Taormina (tours from Giardini Naxos), Si
From Giardini, you can explore Etna’s stark hills and plains, its ancient lava flows, and the craters formed in the 1982 eruption. Stop at the San Michele winery to sample its famous Murdo.
The Greeks founded Taormina in the fourth century BC and it later flourished under Roman rule. After the Normans conquered it a thousand years ago, it was lost to foreign visitors until the 18th century. DH Lawrence lived here between 1920 and 1923, and a string of celebrity fans have since been drawn to its irresistible charms.
Chic and compact, Taormina is ideal for exploring. Its pedestrianized Corso Umberto is the main street, from which picturesque lanes extend, revealing numerous shops, bars and restaurants. Scenic walks lead up into the hills or down to the coast. Its main draw is, of course, the Teatro Greco, the ancient Greek amphitheater with stunning views over the shore and across to Mount Etna.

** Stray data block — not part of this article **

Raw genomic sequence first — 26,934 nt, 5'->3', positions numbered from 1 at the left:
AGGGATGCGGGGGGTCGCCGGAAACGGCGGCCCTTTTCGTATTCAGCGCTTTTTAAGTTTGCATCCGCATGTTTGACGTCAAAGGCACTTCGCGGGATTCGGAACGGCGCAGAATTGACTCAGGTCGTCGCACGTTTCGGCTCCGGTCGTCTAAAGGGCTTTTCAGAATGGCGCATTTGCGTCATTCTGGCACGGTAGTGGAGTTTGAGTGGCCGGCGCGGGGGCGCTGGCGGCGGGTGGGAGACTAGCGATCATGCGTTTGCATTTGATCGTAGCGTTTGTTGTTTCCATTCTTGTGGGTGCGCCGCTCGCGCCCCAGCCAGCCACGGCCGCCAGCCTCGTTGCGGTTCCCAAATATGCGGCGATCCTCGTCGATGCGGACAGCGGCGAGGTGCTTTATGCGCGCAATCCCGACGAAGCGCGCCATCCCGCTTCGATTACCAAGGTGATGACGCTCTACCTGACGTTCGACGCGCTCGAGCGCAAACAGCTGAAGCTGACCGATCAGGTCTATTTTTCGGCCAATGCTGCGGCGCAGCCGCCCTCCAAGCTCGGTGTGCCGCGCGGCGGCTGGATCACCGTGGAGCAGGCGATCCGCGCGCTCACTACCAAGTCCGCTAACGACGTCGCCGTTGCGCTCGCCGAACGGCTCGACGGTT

You could stay within Giardini Naxos itself, with its beaches and boutiques. Beyond Giardini Naxos and indeed Taormina, you could venture through orange and lemon groves on a wider Sicily discovery. Film enthusiasts, for instance, could step into real-life sets, as they take a tour to locations used in The Godfather trilogy.
Up on the northeastern corner of the island, Messina is the closest point to the mainland, where you’ll find a smattering of fountains and Norman churches including the Duomo, with an astronomical clock tower. You may also be drawn to Catania, Sicily’s second city, rebuilt after an earthquake from Etna’s lava. The result is a series of photogenic baroque piazzas and churches, adorned with three ancient amphitheaters, as well as the city’s bustling fish market.